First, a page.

Let us examine what the Bolshevik party looked like in the days prior to and in the beginning of the revolution. And, who, in fact, overthrew the Tsar and how.

Bolsheviks and the February Revolution

The February revolution of 1917 began on February 23 in Petrograd (now St. Petersburg) with industrial workers and soldiers protesting. Anti-war (WWI) rallies, bread riots, and labor strikes turned into an armed uprising.

Undoubtedly, the Bolsheviks did not venerate the monarchy. Certainly, the rebelling workers and soldiers rose up, among other reasons, thanks to the preceding agitation and propaganda organized by the Bolsheviks and members of other parties. However, the Socialist Revolutionary Party [not the Bolsheviks – translator’s note] had much more influence among the troops. Besides, the Bolshevik party was few in number.

About 23,600 Bolsheviks left the underground after the February Revolution. However, many of the RSDLP(b) [Russian Social Democratic Labor (Bolshevik) Party] members were in prison or in exile at the time of the revolution. For comparison, the Black Hundred [an ultra-nationalist movement in Russia in the early 20th century] had 45,000 members in 1916.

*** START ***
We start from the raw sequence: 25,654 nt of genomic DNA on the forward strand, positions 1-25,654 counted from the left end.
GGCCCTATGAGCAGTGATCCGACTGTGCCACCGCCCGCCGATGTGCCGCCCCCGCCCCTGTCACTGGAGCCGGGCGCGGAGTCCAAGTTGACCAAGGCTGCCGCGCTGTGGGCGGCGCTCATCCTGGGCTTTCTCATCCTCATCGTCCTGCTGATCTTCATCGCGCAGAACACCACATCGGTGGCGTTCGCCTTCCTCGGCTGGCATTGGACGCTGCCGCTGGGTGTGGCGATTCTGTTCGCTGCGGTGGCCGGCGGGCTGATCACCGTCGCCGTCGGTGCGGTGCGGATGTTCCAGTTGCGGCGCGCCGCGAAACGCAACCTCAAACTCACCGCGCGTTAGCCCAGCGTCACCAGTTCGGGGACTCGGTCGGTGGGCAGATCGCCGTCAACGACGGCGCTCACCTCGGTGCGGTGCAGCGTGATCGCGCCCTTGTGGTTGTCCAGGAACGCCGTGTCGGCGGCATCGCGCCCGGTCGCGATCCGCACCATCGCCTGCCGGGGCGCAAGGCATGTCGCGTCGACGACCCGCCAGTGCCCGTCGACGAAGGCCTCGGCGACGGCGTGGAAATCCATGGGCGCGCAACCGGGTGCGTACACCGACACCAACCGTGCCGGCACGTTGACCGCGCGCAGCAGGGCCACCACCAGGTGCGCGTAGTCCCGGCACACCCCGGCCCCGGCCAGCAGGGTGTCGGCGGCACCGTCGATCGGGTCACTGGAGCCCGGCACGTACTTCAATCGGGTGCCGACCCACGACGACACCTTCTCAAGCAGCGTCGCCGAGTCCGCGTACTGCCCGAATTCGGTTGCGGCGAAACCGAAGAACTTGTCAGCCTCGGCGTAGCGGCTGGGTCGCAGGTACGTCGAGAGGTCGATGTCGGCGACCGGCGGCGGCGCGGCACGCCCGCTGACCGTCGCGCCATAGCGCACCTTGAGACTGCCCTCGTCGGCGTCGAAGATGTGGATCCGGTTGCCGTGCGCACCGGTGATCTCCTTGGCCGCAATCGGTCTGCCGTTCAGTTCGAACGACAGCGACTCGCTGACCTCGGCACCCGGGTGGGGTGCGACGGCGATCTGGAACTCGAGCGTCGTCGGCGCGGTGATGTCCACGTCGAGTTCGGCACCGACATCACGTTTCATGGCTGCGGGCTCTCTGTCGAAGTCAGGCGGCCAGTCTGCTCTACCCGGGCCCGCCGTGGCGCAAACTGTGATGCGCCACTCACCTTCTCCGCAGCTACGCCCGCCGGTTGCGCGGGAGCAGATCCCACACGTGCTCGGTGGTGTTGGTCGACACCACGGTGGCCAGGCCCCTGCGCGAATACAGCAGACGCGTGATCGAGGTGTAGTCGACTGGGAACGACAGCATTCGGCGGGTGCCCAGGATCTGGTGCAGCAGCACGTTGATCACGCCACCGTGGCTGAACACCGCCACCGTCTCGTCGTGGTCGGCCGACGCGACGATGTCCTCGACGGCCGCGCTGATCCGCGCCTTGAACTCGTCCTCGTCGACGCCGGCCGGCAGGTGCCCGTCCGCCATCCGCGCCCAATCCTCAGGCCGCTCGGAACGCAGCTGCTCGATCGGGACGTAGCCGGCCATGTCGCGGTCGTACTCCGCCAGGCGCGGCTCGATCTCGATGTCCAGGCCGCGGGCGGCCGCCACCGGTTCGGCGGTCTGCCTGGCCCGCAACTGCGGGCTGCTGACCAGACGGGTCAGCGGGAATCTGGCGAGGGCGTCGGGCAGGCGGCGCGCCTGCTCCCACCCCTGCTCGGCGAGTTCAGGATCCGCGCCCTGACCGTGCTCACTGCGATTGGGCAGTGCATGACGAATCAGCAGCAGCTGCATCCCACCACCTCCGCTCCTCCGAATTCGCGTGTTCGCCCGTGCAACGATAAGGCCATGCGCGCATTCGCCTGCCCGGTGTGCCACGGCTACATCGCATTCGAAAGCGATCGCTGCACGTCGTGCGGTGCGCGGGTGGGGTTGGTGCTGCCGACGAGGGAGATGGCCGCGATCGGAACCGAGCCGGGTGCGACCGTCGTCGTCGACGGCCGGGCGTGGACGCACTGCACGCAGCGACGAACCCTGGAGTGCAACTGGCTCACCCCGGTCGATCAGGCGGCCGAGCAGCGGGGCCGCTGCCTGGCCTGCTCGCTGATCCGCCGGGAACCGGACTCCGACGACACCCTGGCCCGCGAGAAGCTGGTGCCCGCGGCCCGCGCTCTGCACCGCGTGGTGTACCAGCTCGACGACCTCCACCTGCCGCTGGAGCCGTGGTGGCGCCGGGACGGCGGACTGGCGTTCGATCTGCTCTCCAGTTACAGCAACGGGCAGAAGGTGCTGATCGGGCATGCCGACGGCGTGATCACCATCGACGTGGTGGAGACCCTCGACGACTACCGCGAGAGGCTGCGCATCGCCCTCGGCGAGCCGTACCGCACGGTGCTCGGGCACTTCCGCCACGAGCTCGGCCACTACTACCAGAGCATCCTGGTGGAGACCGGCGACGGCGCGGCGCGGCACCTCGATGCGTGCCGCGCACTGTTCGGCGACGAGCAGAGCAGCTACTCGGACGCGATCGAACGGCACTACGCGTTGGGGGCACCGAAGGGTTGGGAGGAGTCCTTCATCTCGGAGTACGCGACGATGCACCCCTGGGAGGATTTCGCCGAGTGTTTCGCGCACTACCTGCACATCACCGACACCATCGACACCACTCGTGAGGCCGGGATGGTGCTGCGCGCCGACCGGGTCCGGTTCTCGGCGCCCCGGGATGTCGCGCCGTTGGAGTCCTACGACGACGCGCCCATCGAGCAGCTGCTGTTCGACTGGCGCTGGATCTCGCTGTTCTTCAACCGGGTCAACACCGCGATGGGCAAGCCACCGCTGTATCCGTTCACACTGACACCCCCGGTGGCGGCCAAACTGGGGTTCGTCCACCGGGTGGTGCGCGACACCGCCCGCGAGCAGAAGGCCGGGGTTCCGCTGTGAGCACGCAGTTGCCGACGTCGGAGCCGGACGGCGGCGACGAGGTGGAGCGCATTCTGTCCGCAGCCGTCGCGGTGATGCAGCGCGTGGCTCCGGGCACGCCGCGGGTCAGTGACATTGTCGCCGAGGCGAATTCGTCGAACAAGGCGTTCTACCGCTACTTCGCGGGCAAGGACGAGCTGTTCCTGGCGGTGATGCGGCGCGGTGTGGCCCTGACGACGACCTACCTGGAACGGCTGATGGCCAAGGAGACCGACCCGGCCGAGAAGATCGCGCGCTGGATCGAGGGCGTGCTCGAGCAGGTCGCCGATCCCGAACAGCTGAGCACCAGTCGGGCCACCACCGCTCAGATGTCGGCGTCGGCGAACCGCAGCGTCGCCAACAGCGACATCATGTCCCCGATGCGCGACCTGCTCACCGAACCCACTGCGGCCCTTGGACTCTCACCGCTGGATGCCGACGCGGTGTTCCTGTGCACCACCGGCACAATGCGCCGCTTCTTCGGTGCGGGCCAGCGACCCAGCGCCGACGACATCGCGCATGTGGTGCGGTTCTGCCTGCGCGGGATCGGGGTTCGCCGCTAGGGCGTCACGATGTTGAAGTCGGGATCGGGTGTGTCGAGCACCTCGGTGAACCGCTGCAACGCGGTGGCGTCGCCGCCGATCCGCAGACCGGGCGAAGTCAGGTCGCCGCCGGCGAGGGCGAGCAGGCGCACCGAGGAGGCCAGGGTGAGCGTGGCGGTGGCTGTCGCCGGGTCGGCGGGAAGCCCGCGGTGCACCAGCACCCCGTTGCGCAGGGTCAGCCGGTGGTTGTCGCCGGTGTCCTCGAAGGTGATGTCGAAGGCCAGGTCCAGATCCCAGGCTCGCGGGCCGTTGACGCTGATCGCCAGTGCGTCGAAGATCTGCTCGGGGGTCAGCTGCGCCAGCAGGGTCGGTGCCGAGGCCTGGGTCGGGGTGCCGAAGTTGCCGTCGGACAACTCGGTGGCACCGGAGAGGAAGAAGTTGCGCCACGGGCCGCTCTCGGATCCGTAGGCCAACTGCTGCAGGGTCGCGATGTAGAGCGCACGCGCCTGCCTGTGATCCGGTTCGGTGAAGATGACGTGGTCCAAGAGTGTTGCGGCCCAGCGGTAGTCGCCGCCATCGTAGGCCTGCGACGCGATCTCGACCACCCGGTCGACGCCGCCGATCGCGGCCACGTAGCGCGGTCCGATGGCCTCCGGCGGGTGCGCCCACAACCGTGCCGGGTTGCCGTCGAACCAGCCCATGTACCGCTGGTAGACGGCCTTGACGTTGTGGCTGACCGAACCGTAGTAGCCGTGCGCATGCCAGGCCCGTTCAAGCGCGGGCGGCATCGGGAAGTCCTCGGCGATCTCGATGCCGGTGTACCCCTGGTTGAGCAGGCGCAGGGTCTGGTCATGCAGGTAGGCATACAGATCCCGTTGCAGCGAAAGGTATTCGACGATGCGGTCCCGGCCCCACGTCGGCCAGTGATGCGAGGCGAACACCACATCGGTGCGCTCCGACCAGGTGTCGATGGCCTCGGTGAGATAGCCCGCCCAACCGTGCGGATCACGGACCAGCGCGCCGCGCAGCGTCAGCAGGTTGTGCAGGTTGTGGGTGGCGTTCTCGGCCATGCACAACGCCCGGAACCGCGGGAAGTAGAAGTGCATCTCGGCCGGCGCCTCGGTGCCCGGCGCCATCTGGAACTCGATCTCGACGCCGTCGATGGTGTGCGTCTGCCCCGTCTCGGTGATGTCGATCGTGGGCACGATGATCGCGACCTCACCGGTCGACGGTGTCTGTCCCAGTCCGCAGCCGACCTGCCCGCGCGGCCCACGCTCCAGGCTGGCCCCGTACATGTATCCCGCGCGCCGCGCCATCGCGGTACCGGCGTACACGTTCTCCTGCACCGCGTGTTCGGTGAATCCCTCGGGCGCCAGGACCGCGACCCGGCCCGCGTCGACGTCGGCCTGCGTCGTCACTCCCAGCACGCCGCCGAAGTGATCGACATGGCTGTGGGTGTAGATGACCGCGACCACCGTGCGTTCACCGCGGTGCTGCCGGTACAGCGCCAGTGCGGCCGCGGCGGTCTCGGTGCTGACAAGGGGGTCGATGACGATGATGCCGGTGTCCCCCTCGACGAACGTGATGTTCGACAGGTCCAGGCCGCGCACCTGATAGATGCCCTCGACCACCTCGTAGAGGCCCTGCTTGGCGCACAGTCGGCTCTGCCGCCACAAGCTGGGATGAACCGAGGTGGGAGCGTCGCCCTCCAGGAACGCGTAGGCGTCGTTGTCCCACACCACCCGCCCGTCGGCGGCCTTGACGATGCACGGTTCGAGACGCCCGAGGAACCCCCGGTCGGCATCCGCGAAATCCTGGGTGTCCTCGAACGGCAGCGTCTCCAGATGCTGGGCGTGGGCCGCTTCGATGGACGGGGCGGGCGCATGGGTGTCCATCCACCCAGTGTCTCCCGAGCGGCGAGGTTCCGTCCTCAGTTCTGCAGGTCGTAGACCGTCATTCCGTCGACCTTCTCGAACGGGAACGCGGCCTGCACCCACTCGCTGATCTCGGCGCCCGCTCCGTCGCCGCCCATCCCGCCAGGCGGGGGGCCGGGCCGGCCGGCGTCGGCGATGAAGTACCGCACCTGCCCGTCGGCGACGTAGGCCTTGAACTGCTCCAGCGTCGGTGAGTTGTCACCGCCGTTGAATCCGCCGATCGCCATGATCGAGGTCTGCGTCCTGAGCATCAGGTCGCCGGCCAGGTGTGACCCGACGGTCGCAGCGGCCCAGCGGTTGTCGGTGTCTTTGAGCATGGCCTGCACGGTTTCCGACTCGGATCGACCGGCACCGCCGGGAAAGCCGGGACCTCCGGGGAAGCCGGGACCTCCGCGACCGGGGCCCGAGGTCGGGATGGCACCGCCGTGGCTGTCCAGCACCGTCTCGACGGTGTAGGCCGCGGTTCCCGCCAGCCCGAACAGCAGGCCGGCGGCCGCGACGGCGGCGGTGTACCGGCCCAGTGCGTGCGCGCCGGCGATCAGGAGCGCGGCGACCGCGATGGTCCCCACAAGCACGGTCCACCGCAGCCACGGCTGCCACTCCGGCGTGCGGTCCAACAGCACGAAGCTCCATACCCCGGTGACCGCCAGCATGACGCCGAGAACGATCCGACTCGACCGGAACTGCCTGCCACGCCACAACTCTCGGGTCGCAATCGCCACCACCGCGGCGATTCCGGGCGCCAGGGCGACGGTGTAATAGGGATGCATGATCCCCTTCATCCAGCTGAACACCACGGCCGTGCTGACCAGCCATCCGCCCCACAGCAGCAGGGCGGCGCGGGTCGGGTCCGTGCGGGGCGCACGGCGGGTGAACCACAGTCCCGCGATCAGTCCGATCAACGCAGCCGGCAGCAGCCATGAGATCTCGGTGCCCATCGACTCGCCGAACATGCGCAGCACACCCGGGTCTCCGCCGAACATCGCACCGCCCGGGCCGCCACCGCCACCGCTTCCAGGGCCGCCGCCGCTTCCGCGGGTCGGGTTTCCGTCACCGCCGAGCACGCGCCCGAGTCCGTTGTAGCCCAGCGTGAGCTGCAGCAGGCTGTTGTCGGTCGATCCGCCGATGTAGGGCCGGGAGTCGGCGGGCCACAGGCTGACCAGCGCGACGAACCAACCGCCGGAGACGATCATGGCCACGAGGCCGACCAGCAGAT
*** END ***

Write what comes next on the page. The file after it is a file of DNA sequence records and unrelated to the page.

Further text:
The Bolsheviks did not become the organizing force of the February revolution in 1917. In its beginning, the key leaders of the Bolshevik Party were not in Petrograd. Lenin was in emigration in Switzerland. Trotsky was in the US. Stalin, Kamenev, Sverdlov, Ordzhonikidze, and several other Bolshevik leaders were scattered around the country in exiles.

The Russian Bureau of the Central Committee of the RSDLP(b), headed by A. Shlyapnikov, V. Molotov, and P. Zalutsky, was operating in Petrograd. The task of leading the rebellious masses was far beyond what they could accomplish.

When Lenin learned about the revolution from Swiss newspapers, he wrote, “One may evaluate the [current] situation only with great care”. The head of the RSDLP(b) noted that the Provisional Government “seized power in Petersburg,” wresting it from the workers’ hands.